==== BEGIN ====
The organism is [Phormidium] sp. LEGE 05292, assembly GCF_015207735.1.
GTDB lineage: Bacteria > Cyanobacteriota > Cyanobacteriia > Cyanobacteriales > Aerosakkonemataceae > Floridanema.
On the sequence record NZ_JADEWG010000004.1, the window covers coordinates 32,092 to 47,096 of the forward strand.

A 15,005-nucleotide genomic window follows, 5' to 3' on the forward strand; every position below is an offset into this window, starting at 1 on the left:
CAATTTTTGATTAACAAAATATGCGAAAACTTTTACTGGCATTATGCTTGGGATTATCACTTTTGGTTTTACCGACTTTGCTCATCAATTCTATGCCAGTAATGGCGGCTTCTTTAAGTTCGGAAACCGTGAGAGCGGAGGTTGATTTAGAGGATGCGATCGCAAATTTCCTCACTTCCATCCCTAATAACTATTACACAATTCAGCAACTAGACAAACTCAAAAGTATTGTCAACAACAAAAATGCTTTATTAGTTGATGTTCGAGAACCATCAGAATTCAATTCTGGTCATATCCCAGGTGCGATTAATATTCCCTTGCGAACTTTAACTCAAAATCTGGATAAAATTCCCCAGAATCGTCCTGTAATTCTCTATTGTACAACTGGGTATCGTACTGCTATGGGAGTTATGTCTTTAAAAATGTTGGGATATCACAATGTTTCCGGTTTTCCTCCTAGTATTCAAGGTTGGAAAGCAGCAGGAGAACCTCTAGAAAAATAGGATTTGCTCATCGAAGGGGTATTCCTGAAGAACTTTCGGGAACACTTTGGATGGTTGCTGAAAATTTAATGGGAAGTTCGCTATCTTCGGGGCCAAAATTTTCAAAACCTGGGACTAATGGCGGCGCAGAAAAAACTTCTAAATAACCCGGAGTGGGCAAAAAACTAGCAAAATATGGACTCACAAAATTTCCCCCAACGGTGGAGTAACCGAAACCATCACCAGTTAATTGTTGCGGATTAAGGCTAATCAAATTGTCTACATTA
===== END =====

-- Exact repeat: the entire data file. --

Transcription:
The organism is [Phormidium] sp. LEGE 05292, assembly GCF_015207735.1.
GTDB lineage: Bacteria > Cyanobacteriota > Cyanobacteriia > Cyanobacteriales > Aerosakkonemataceae > Floridanema.
On the sequence record NZ_JADEWG010000004.1, the window covers coordinates 32,092 to 47,096 of the forward strand.

A 15,005-nucleotide genomic window follows, 5' to 3' on the forward strand; every position below is an offset into this window, starting at 1 on the left:
CAATTTTTGATTAACAAAATATGCGAAAACTTTTACTGGCATTATGCTTGGGATTATCACTTTTGGTTTTACCGACTTTGCTCATCAATTCTATGCCAGTAATGGCGGCTTCTTTAAGTTCGGAAACCGTGAGAGCGGAGGTTGATTTAGAGGATGCGATCGCAAATTTCCTCACTTCCATCCCTAATAACTATTACACAATTCAGCAACTAGACAAACTCAAAAGTATTGTCAACAACAAAAATGCTTTATTAGTTGATGTTCGAGAACCATCAGAATTCAATTCTGGTCATATCCCAGGTGCGATTAATATTCCCTTGCGAACTTTAACTCAAAATCTGGATAAAATTCCCCAGAATCGTCCTGTAATTCTCTATTGTACAACTGGGTATCGTACTGCTATGGGAGTTATGTCTTTAAAAATGTTGGGATATCACAATGTTTCCGGTTTTCCTCCTAGTATTCAAGGTTGGAAAGCAGCAGGAGAACCTCTAGAAAAATAGGATTTGCTCATCGAAGGGGTATTCCTGAAGAACTTTCGGGAACACTTTGGATGGTTGCTGAAAATTTAATGGGAAGTTCGCTATCTTCGGGGCCAAAATTTTCAAAACCTGGGACTAATGGCGGCGCAGAAAAAACTTCTAAATAACCCGGAGTGGGCAAAAAACTAGCAAAATATGGACTCACAAAATTTCCCCCAACGGTGGAGTAACCGAAACCATCACCAGTTAATTGTTGCGGATTAAGGCTAATCAAATTGTCTACATTA